Sunday, April 4, 2010

Day 94- For you, Isaac

Dear Mr. President,

Today children around the country are looking for dyed eggs and discovering what the Easter Bunny brought them. According to the AEB, 75 billion eggs are produced in our country each year. Much of these come from huge factory farms, where chickens are given no room to move, no access to fresh air or sunlight, and are often mutilated to facilitate such living conditions. Mr. President, I know there are very few, if any, votes to be had in issues of animal rights. Supporters of animal rights have been railing against the practices of the agricultural industry for decades; and not without good reason. Birds, especially, are not protected by the same humane slaughter statutes that affect Cows and other livestock.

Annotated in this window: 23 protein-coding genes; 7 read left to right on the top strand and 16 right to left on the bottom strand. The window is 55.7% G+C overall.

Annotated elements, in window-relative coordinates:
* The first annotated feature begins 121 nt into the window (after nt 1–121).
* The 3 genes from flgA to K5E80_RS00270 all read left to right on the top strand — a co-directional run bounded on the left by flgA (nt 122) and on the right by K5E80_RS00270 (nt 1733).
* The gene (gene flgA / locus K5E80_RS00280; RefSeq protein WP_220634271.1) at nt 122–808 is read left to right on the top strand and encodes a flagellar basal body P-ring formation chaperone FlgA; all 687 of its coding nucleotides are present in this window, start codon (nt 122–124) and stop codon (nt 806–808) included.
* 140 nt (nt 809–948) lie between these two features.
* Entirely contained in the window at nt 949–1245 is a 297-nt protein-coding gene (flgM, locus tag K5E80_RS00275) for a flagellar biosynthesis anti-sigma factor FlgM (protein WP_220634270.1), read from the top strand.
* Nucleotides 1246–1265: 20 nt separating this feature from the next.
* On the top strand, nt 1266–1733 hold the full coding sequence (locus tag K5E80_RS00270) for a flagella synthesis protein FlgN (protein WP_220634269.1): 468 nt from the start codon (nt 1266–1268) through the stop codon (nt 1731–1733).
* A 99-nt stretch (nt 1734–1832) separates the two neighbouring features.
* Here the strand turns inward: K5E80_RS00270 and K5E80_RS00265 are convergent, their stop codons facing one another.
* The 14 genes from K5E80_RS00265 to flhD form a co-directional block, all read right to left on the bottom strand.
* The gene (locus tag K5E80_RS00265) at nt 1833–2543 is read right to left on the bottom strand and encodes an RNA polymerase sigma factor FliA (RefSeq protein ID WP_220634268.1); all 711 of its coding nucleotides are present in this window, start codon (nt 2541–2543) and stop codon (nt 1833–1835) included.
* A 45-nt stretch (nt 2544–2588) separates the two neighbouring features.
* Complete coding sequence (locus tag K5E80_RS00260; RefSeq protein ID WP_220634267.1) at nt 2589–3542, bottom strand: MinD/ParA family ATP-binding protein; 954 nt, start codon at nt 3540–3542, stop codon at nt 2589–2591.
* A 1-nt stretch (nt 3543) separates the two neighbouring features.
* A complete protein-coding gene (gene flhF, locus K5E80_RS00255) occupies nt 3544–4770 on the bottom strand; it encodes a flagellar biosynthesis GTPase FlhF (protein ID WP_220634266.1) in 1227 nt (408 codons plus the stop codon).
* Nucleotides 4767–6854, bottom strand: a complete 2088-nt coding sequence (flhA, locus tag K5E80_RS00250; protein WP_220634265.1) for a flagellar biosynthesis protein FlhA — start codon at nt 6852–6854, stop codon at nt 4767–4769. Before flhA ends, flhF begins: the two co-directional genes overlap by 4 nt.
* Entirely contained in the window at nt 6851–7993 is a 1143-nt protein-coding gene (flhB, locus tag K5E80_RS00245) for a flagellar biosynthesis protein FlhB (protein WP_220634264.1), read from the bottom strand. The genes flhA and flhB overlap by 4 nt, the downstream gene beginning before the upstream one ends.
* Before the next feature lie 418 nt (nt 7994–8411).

Certainly consumers are empowered to make better choices when it comes to buying animal products; we can often choose to pay more for products that involve less suffering in the production process. Often times, however, we are not given the choice unless we seek it out. 2008's Proposition 2 in California demonstrates that there is considerable political will to change the system entirely; that people want their food to come from animals that aren't mistreated and harmed. The problem with Prop 2 is that, as a state law, it may have more of an effect on where egg production takes place, rather than how. Were similar legislation to be enacted at the national level, moving production out of state wouldn't be an option; American companies would have to adopt humane practices.